#
#
normalization

It's important to look at how you initialize the values for your neurons. You essentially want them to be gaussian at the beginning so everything has a fair chance of training. If you look at the following, already after one layer, our standard deviation has almost tripled after performing the dot product.

```
g = torch.Generator().manual_seed(1)
x = torch.randn(1000, 10, generator=g)
w = torch.randn(10, 200, generator=g)
print(w)
y = x @ w
print(x.mean(), x.std())
# tensor(-0.0038) tensor(1.0057)
print(w.mean(), w.std())
# tensor(0.0003) tensor(1.0115)
print(y.mean(), y.std())
# tensor(-0.0064) tensor(3.2211)
```

To fix this, the referenced paper above ended up in the addition of the kaiming_normal operation, which divides the weights by the square root of the number of inputs to each neuron. It's a bit different depending on exactly which non-linearity you're using. For simplicity though you can commonly divide your weights by the square root of the fan-in, or the number of inputs to your neuron.

```
g = torch.Generator().manual_seed(1)
x = torch.randn(1000, 10, generator=g)
w = torch.randn(10, 200, generator=g) / 10**.5
print(w)
y = x @ w
print(x.mean(), x.std())
# tensor(-0.0038) tensor(1.0057)
print(w.mean(), w.std())
# tensor(9.0598e-05) tensor(0.3199)
print(y.mean(), y.std())
# tensor(-0.0020) tensor(1.0186)
```

Multiplying your weights by this changes the standard deviation because if you look at a layer with standard deviation 1 and multiply it by `.2`

the standard deviation is now `.2`

.

```
g = torch.Generator().manual_seed(1)
w = torch.randn(10, 200, generator=g)
print(w.std())
# tensor(1.0293)
w = w * .2
print(w.std())
# tensor(0.2059)
```

So following that, we can set the standard deviation of a gaussian distribution by multiplying it by whatever our ideal distribution is. The kaiming documentation gives us the equation

std = \frac{gain}{\sqrt{fan\_mode}}

where gain is precalculated by them in the docs. For tanh it is \frac{5}{3}. And `fan_mode`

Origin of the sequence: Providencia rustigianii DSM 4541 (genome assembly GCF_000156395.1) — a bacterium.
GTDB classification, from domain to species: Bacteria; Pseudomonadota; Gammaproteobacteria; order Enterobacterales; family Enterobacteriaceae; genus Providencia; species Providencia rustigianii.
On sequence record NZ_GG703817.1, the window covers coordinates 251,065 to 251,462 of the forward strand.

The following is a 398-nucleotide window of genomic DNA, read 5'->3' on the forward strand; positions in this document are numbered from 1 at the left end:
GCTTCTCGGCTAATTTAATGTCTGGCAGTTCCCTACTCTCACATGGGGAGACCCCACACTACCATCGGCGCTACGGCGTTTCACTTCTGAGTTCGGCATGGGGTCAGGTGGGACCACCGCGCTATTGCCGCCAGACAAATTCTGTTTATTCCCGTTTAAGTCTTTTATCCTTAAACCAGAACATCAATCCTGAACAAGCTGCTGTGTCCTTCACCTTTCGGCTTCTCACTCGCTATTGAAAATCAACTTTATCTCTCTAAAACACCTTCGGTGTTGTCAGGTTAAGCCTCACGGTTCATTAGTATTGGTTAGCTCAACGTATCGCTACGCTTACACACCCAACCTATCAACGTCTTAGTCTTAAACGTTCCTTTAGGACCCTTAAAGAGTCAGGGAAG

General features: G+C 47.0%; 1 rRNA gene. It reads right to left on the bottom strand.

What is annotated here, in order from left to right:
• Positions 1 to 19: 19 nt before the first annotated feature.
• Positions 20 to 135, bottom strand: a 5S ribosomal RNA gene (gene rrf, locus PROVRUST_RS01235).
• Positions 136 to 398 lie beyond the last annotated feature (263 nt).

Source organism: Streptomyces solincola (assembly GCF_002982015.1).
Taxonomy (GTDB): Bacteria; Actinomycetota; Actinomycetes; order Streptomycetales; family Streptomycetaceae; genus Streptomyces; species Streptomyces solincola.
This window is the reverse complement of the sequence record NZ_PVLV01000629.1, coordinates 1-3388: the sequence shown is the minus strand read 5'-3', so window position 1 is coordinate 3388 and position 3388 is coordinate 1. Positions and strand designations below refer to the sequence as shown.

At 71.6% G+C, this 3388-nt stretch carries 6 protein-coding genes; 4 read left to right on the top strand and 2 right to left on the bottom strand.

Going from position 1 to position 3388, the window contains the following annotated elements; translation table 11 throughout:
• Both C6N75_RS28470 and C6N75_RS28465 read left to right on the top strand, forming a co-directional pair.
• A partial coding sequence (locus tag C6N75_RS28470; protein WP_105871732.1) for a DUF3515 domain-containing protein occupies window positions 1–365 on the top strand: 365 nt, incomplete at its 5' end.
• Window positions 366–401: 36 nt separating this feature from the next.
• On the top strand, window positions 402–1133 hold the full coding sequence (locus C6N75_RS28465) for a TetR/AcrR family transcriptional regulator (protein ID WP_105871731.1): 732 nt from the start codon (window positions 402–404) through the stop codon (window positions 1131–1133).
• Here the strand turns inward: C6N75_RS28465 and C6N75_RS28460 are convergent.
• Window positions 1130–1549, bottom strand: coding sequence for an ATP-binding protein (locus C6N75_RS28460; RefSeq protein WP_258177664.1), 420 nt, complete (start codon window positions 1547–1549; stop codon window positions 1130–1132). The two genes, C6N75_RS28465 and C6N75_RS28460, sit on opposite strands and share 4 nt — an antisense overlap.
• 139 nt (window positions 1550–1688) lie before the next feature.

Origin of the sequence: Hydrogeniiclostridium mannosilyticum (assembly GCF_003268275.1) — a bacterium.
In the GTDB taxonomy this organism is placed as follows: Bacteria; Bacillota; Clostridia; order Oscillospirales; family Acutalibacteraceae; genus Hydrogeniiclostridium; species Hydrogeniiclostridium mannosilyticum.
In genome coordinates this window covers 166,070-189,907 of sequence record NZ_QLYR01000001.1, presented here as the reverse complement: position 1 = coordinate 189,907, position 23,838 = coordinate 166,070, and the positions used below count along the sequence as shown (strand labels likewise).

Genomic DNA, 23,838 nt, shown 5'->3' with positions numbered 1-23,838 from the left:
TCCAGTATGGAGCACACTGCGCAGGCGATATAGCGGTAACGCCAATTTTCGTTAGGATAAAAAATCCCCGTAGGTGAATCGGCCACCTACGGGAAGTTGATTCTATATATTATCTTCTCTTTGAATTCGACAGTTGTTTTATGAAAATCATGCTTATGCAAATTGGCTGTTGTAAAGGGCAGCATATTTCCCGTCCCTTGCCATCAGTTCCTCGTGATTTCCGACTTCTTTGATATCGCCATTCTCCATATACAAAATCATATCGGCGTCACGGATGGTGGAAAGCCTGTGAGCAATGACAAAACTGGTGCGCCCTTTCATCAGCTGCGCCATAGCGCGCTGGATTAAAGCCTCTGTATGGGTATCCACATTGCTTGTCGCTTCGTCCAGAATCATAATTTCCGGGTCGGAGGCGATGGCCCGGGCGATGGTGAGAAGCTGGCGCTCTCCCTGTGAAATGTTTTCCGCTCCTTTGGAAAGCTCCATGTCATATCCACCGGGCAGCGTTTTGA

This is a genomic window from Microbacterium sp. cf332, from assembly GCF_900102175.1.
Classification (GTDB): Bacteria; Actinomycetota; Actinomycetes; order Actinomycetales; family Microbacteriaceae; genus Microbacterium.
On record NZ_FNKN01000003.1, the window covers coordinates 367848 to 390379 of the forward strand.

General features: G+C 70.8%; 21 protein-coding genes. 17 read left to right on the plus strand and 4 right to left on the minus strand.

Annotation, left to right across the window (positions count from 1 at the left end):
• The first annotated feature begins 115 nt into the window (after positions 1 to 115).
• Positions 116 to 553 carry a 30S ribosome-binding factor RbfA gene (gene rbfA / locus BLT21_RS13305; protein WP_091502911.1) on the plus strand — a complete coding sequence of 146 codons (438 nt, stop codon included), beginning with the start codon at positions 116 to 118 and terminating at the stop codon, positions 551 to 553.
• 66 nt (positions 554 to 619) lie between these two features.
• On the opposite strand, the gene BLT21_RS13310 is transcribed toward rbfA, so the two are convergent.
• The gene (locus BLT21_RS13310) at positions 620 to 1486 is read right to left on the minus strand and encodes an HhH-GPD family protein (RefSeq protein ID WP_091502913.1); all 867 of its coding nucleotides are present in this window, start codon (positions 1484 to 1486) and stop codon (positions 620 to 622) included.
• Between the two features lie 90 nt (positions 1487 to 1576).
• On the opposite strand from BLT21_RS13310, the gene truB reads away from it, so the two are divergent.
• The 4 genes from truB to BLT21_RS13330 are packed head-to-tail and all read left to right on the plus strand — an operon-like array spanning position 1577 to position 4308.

is the number of axons of the neuron. Applying this to our function

```
g = torch.Generator().manual_seed(1)
w = torch.randn(10, 200, generator=g) * ((5/3)/10**.5)
print(w.std())
# tensor(.3084)
```

So if doing it manually we would want to multiply our initial weights of a neuron with 10 axons by `.3084`

to have a more normal standard deviation after passing through the activation function. This helps with tanh because it's a squashing function, so we want to amplify the values a bit, to fight back against it squashing everything inward. This normalization is typically fixed by applying something like

##
#
Batch normalization

A concept published in this paper, provides a mechanism so that you don't have to normalize your weights at initialization but instead normalize them through the training cycle.

It's pretty complex and I don't fully understand it, but one critique of it is since it's working with the mean and standard deviation of each layer, it's coupling all of the inputs during training. So then independent inputs now have a dependency on each other and can affect training. What does that mean? I have no clue.

Another weird trait is that due to the way you calculate batch normalization, the biases actually ended up being effectively zeroed out. So when doing batch normalization you don't use bias in your neurons. It's important to remember the bias values wouldn't actually be zero, but because you're adding a constant value, the subtraction of the mean in the normalization removes any effect that bias would have.

You apply batch normalization on any layers of your choosing before or after the activation functions have been calculated, it's most common to do before though. You generate the normalization with the following

z = \frac{x - m}{s}\newline output = (z * g) + b\newline x = \text{data point}\newline m = \text{mean of the data set}\newline s = \text{standard deviation}\newline g = \text{arbitrary parameter}\newline b = \text{arbitrary parameter}

Another important fact is that since you are using this hidden layer of normalization, with its own weights and bias, you need to use those weights and biases when running inference passes on your network. Pytorch calculates a rolling average of these so that you can access them after training, and apply them where appropriate in your forward passes.

###
#
Inputs

It's also common to preform normalization and standardization of your inputs, so that they follow a more equal distribution as well. A good analogy is miles driven, if some users drove 100 miles and others drove 100,000 that creates a significantly large data set that could have large imapcts on the gradients of the neural network. We can normalize them by squashing them down to 0-1 and standardize them by the equation in

This is discussed in this video. Normalization and standardization seem to be used somewhat interchangeably.